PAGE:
Facebook’s news ban earlier this year took many Aussies by surprise. However, those most surprised were the small businesses and retailers that saw their pages blocked because of Facebook’s algorithmic categorisation of ‘news’.

Small businesses and retailers have leveraged Facebook for years now to reach customers, both existing and new, and have invested their marketing money into the platform to build brand awareness. And until recently, this investment has been seemingly infallible, with 75% of Facebook users visiting a local business page at least once a week.

Although the news ban was quickly reverted, many small business owners felt like they had the rug pulled out from under them. Understandably, they’re now left feeling unsettled by the possibility of something like this happening again with Facebook, or any other tech platform that serves important marketing purposes.

Although we can’t predict the future of our big tech platforms, we can instead advise that SMEs take a multichannel approach to digital marketing, creating a more robust business strategy to help withstand life’s uncertainties.

Was no news on Facebook a good thing?

According to Chartbeat, a content intelligence platform for publishers, total traffic to 250 Australian news websites fell 13% on the day of the ban. Interestingly, Chartbeat also found that lost traffic didn’t turn up elsewhere on other platforms. With less news circulating through Facebook, there could have been some potential uplift for your brand. Perhaps go back and analyse your reach numbers and engagement metrics for the period affected by the ban. You may notice some satisfying spikes.

Remember email lists?

Despite the popular notion, email is not dead. A great rule when it comes to your email list is to work hard at growing your numbers of subscribers making sure your customer database is bigger than your social following. Content-heavy brands like Time Out and Urban List made a swift pivot to email newsletters when the Facebook ban effectively cut them off. It was a savvy move from a category of businesses with valuable lifestyle and cultural content to offer its audiences. Get to the heart of what it is your customers want to hear from you and milk that email sign up on your website and social channels for all it’s worth. Don’t forget that balance is key with email marketing – the top three reasons people unsubscribe are too many emails; irrelevant content; and they don’t recognise the brand.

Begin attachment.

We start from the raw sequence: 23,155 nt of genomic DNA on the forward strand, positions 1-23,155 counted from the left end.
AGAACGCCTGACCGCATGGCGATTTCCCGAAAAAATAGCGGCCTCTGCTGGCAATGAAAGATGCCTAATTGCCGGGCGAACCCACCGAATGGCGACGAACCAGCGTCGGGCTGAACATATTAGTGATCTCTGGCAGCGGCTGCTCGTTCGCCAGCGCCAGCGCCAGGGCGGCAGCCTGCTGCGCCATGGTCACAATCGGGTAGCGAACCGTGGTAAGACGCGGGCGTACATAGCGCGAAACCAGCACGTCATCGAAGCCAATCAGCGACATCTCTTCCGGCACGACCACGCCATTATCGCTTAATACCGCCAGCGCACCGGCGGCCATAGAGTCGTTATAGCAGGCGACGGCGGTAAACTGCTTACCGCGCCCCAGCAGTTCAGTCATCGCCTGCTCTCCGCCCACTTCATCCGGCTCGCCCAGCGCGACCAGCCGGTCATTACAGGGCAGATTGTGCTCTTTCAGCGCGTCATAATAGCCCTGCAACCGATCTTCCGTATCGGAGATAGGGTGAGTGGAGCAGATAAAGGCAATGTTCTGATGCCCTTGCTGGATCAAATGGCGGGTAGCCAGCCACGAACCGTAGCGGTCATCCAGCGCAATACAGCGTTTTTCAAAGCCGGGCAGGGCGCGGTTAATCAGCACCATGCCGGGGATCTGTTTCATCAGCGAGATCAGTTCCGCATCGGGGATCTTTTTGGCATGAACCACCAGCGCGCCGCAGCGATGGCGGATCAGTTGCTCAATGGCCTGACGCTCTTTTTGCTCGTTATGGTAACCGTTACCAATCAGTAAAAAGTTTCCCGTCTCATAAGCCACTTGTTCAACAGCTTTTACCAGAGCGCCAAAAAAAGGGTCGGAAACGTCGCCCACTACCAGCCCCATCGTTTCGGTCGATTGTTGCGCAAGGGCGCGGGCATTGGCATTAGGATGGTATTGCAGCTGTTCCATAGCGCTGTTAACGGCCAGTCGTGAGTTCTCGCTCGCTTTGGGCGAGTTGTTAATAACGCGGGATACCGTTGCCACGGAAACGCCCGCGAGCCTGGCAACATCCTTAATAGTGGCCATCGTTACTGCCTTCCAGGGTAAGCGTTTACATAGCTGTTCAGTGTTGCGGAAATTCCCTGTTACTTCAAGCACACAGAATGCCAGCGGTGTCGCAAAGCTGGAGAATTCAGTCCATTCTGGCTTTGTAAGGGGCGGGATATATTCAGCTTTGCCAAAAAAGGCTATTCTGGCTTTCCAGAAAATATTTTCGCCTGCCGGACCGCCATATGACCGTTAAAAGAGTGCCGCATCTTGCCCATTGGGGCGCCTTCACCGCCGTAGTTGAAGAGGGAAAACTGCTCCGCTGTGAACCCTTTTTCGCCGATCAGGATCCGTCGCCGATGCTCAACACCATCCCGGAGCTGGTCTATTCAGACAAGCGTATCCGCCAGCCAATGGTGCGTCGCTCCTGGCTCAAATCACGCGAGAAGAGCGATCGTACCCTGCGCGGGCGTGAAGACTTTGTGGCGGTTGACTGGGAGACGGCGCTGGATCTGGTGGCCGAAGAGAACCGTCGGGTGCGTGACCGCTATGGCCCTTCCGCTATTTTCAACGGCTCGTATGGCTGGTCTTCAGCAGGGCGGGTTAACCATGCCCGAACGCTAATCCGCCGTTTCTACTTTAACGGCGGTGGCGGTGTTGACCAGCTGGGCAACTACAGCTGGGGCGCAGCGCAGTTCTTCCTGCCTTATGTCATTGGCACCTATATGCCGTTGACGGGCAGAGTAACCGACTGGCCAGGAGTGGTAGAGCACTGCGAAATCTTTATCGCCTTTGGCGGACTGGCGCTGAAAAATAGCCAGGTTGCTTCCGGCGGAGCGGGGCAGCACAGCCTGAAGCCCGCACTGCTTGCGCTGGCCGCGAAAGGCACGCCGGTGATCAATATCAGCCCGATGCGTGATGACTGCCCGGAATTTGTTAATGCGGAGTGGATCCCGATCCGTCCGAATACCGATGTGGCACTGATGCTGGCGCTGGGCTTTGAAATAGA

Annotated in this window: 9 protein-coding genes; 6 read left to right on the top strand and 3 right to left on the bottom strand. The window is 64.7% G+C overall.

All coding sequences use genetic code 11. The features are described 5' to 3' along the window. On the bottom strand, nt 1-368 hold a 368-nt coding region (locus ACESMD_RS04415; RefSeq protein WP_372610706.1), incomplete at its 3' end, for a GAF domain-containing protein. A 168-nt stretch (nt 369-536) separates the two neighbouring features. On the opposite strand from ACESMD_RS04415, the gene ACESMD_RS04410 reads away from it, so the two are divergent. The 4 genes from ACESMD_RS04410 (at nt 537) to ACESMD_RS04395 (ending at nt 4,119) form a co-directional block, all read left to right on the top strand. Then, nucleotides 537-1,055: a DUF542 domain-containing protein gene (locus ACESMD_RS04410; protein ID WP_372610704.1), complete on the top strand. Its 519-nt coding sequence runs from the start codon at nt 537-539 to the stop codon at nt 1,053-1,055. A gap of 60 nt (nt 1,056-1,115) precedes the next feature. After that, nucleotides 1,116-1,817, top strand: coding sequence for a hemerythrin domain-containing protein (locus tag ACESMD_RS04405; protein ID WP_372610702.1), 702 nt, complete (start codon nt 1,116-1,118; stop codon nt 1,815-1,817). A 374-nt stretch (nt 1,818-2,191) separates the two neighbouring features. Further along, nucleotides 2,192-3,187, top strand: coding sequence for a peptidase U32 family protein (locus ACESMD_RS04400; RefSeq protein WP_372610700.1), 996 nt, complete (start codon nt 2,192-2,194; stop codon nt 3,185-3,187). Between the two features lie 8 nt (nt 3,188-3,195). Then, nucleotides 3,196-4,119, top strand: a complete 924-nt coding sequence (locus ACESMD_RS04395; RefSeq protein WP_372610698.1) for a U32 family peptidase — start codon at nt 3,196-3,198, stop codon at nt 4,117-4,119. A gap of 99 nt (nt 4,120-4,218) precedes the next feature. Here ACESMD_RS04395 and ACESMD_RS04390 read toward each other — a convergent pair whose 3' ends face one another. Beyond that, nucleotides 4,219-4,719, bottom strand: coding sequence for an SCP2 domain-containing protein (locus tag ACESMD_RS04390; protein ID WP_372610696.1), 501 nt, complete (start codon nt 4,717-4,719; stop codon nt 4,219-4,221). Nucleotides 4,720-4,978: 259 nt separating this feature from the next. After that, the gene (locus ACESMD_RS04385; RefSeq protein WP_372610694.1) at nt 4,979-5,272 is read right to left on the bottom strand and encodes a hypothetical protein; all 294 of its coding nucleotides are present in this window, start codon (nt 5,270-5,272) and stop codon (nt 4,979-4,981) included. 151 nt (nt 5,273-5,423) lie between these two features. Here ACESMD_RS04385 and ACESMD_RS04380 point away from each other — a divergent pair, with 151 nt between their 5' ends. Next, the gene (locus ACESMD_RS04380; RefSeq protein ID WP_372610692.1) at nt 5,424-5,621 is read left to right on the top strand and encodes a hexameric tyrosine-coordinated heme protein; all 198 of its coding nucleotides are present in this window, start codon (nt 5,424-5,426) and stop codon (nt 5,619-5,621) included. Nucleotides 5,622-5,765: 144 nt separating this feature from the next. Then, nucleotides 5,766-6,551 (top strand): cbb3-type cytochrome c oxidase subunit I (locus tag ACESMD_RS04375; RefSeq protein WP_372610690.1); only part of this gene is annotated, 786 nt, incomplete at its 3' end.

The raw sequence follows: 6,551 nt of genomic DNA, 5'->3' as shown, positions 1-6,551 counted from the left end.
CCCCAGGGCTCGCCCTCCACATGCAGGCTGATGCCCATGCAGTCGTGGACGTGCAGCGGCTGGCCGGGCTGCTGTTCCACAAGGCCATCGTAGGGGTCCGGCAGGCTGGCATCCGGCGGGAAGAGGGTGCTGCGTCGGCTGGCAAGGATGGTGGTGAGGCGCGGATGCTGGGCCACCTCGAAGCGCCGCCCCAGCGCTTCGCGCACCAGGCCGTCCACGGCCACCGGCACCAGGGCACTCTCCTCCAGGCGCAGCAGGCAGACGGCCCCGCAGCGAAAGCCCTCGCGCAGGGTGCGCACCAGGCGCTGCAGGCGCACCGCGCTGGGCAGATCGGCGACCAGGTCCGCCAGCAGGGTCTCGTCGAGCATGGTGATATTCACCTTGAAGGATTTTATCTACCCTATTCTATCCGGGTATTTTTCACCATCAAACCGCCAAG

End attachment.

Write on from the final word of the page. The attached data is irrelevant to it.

Are you taking advantage of ‘consumers in control’?

Australian consumers are more mindful about the brands they buy from and how stories of localness are driving brand advocacy and ultimately repeat purchases, according to research late last year looking at the impact of COVID-19. Many consumers expressed shopping and brand discovery as something they could control during the pandemic and as a result chose to be more deliberate in their decision making. If you’re a local retailer with a local story to tell, now could be a good time to start tapping into that and sharing it across social media. Talk about how your Facebook posts disappeared momentarily and the need for your followers to show their support across other channels. Use their emotional connection to your brand to emphasise the need for them to get behind you when the unexpected happens.

Should you be automating more?

If Facebook continues to be your sole social media channel, it’s a good time to diversify where you’re sharing your content. Seeking out your audience on other channels and creating content that speaks to them there will future-proof your digital presence. Although that sounds easy enough to do in theory, if you have a small team or are a sole trader wearing many operational hats, finding the time to invest in multiple channels can be overwhelming.

That’s where good technology comes in to alleviate some of the pressure. Trial a social media tool that can help you streamline your multichannel approach and content calendar. For example, users of the Metigy platform can now post directly to Instagram and save time when posting across various channels. I always suggest seeking a social media tool you  can try for free and make sure there are no lock-in contracts so you’re always in control.

David Fairfull is CEO and co-founder for Metigy